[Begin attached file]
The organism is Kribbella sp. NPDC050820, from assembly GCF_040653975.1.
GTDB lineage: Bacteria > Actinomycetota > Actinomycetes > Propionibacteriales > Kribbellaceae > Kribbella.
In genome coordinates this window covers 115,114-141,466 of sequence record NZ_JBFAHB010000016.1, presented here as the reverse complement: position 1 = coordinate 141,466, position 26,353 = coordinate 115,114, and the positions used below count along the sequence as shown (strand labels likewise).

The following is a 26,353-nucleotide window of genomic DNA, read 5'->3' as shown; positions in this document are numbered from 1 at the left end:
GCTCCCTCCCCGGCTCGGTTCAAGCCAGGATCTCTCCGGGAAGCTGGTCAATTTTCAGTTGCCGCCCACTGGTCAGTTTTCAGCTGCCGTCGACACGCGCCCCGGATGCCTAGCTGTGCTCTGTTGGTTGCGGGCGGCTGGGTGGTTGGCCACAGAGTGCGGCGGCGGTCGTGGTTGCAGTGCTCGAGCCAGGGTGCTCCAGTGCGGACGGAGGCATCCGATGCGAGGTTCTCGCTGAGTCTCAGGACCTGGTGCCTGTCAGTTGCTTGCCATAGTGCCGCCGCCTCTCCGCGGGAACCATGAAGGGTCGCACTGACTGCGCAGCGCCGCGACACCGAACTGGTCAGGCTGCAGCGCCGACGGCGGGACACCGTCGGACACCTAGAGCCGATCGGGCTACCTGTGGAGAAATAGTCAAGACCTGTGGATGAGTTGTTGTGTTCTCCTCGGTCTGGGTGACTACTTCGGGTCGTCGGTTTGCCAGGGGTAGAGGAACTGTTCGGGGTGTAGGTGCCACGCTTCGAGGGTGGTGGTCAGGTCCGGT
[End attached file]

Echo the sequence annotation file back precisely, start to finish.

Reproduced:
The organism is Kribbella sp. NPDC050820, from assembly GCF_040653975.1.
GTDB lineage: Bacteria > Actinomycetota > Actinomycetes > Propionibacteriales > Kribbellaceae > Kribbella.
In genome coordinates this window covers 115,114-141,466 of sequence record NZ_JBFAHB010000016.1, presented here as the reverse complement: position 1 = coordinate 141,466, position 26,353 = coordinate 115,114, and the positions used below count along the sequence as shown (strand labels likewise).

The following is a 26,353-nucleotide window of genomic DNA, read 5'->3' as shown; positions in this document are numbered from 1 at the left end:
GCTCCCTCCCCGGCTCGGTTCAAGCCAGGATCTCTCCGGGAAGCTGGTCAATTTTCAGTTGCCGCCCACTGGTCAGTTTTCAGCTGCCGTCGACACGCGCCCCGGATGCCTAGCTGTGCTCTGTTGGTTGCGGGCGGCTGGGTGGTTGGCCACAGAGTGCGGCGGCGGTCGTGGTTGCAGTGCTCGAGCCAGGGTGCTCCAGTGCGGACGGAGGCATCCGATGCGAGGTTCTCGCTGAGTCTCAGGACCTGGTGCCTGTCAGTTGCTTGCCATAGTGCCGCCGCCTCTCCGCGGGAACCATGAAGGGTCGCACTGACTGCGCAGCGCCGCGACACCGAACTGGTCAGGCTGCAGCGCCGACGGCGGGACACCGTCGGACACCTAGAGCCGATCGGGCTACCTGTGGAGAAATAGTCAAGACCTGTGGATGAGTTGTTGTGTTCTCCTCGGTCTGGGTGACTACTTCGGGTCGTCGGTTTGCCAGGGGTAGAGGAACTGTTCGGGGTGTAGGTGCCACGCTTCGAGGGTGGTGGTCAGGTCCGGT